In conjunction with a global financial crisis and growing animosity toward British rule, tobacco interests helped unite disparate colonial players and produced some of the most vocal revolutionaries behind the call for American independence. A spirit of rebellion arose from their claims that insurmountable debts prevented the exercise of basic human freedoms.


    • CP

      Ah, thank you! I should’ve read on before posting my question. Yes, I see and understand the distinction now.

    • djw

      it wasn’t enough to merely have money; you needed to be a planter and ideally you needed the right bloodlines.

      This is somewhat less true than is often assumed.

      • Murc

        That’s true, and you’re right to point it out, but I feel it’s true enough for the points I was making? Yes? No?

        • djw

          Absolutely; if anything it deepens your point, which I take to be that the purported “non-capitalist nature” of the South was largely aesthetic and cultural, rather than economic.

          • rea

            Twain thought they had all read too much Walter Scott.

      • Hogan

        Hardly true at all in the Deep South. Those were pretty much all New Men.

        • Origami Isopod

          I realize David Hackett Fischer isn’t considered heavy-duty scholarship, but IIRC he said that, initially, the planter class was made up of nobles. As time went on it became more and more “new men.”

    • Gareth

      “Southern gentry styled themselves as a new breed of noble chevaliers, with their vast estates and wealth in land, far above something so tawdry as engaging in labor or in trade, which they looked down their noses at.”

      Yes, they were capitalists pretending to be aristocrats. One way to see this is to read about plantation mansions – how often they were bought and sold, and how few generations they were passed down. None of them were exactly Winterfell.

      • Deborah Bender

        They also looked back to Ancient Rome for role models.

      • DamnYankeesLGM

        Yes, they were capitalists pretending to be aristocrats.

        Maybe I’m misreading, but isn’t the point more that aristocrats simply are capitalists, just of another stripe? It’s not either or.

        • Gareth

          There were real aristocrats who weren’t capitalists. There just haven’t been any for centuries, and certainly not in the South.

        • Origami Isopod

          Overlapping but not synonymous sets.

  • Dan Mulligan

    The revisionist history of a more benign South continued for quite a while. I remember going through “Time On The Cross” in my economic history course in the mid-70’s. My professor (admittedly Cal) was not impressed with the scholarship.

    • Hogan

      Eugene Genovese, also too.

  • Hypersphericalcow

    What this leaves is a far more correct interpretation of the Confederacy as a white supremacist state that hoped to become a world power based around slavery

    Finding out about the South’s bonkers attempts to invade South American countries (really, Nicaragua?) was eye-opening.

    • wjts

      William Walker was a strange fellow. As a young man, he was the editor of an abolitionist newspaper in New Orleans. As President of Nicaragua, he reestablished slavery.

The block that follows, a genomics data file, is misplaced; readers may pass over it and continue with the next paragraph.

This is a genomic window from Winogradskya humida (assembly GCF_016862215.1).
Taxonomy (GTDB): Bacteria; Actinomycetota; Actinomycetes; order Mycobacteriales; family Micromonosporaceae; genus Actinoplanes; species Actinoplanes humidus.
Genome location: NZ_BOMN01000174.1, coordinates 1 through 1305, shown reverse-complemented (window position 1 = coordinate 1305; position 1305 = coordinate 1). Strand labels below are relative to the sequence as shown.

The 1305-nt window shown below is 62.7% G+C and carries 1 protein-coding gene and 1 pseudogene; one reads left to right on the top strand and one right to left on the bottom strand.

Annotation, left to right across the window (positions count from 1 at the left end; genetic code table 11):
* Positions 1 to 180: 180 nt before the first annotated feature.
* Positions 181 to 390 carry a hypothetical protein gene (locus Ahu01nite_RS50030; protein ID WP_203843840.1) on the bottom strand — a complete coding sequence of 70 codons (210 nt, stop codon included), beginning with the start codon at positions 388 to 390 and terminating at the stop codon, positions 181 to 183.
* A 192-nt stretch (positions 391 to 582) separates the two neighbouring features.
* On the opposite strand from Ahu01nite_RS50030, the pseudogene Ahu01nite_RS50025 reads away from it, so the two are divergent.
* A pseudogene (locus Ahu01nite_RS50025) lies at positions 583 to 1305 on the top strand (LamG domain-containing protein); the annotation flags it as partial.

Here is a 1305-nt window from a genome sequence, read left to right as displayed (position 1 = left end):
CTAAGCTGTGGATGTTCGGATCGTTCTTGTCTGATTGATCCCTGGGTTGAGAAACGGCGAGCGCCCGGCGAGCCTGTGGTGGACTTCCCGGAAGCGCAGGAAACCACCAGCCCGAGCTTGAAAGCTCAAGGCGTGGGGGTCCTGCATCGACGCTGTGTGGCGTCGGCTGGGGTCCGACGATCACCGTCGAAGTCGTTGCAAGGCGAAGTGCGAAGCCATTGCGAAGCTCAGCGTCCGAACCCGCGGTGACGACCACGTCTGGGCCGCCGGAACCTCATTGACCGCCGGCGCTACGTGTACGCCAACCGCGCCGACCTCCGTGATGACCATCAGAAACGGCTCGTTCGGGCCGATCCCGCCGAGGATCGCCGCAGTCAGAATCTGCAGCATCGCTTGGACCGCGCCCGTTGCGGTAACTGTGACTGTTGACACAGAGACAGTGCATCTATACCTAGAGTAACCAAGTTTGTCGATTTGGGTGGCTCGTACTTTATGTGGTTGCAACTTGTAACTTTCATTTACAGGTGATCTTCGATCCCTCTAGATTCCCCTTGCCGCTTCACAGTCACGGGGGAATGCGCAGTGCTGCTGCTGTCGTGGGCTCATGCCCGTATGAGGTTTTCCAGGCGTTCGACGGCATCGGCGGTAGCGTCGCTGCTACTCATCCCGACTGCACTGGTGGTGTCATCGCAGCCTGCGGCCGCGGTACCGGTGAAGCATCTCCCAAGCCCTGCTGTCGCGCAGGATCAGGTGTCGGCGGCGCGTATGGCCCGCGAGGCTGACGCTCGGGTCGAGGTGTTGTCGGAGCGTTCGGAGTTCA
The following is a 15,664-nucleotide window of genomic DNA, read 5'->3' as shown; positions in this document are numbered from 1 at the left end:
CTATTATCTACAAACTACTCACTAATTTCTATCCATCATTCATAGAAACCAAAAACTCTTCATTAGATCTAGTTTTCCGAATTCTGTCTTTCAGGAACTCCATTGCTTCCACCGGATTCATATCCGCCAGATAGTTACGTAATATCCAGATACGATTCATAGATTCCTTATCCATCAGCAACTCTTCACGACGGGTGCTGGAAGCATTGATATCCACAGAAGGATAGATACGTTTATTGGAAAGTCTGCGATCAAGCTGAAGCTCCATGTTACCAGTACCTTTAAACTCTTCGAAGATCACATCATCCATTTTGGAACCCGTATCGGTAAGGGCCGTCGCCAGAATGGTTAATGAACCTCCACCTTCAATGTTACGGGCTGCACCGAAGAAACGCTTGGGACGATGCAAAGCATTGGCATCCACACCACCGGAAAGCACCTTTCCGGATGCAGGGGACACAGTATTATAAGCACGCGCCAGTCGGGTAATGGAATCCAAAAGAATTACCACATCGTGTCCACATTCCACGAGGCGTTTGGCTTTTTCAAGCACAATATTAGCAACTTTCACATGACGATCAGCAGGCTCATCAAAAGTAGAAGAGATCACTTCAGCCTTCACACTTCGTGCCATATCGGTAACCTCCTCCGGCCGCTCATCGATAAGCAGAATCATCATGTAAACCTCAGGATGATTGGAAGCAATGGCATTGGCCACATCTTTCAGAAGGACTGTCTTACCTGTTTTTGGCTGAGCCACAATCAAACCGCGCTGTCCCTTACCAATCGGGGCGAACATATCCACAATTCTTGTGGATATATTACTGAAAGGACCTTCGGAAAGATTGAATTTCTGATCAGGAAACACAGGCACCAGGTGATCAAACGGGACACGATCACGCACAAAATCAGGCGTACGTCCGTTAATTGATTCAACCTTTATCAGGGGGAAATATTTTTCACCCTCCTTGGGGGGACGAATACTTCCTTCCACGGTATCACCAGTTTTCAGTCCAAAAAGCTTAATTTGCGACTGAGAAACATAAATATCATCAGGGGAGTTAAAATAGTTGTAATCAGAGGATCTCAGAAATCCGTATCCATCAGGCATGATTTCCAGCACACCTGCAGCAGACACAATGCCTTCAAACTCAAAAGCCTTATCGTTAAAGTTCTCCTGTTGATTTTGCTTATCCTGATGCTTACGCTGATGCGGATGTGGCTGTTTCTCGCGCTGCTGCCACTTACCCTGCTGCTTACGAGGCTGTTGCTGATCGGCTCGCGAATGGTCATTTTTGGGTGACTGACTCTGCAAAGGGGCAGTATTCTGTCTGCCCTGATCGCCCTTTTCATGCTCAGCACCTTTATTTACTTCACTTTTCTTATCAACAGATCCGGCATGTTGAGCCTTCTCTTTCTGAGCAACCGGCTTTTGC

• Hypersphericalcow

        I’m reading his Wikipedia article right now, and I didn’t know that he actually managed to become President for a while. I thought he had been shot as soon as he stepped off the boat.

        • wjts

          His memoir, The War in Nicaragua, is fascinating reading.

          • Gabriel Ratchet

            As is the Alex Cox film about him, Walker. It’s far from perfect, but as a sort of Brechtian Spaghetti Western, it’s pretty interesting.

            • wjts

              I’d never heard of him before I saw that movie. It sparked a minor obsession with the man in my high school and college years.

      • CP

        Sounds like George Wallace. Starts out as a civil rights advocate, loses to a KKK-backed opponent, swears “I’ll never be out-n/gg/red again!” and goes on to be the patron saint of segregationism.

    • timb117

      and Cuba and Mexico and….I could go on, but you get the drift

      • BiloSagdiyev

        Ya gotta have a dream!

    • Origami Isopod

      For anyone who likes historical murder mysteries with a great deal of social commentary done well, I recommend Barbara Hambly’s Benjamin January series, starting with A Free Man of Color. It’s set in 1830s New Orleans, as the area is becoming more and more Americanized post-Louisiana Purchase. The main character being (among other things) a piano player often hired to perform at dinner parties, there are numerous background and semi-foreground conversations between rich white men about planned adventures south of the border. Hambly’s rendering of those conversations delivers a real “same as we always was” punch, if you know what I mean.

      • CP

        Thanks, I will check it out.

        The only reason I know that name is because she wrote a couple of Star Wars books, and despite being a big consumer of that stuff, I haven’t read those two because the word from fandom is “avoid them like the plague!” If I like her historical fiction enough, I might have to go back and check them out after all.

        • I haven’t read the Benjamin January series, but I did enjoy her fantasy series (particularly the Darwath series and the Windrose Chronicles) and the first two of her James Asher vampire novels (haven’t read the others – they’re much more recent.)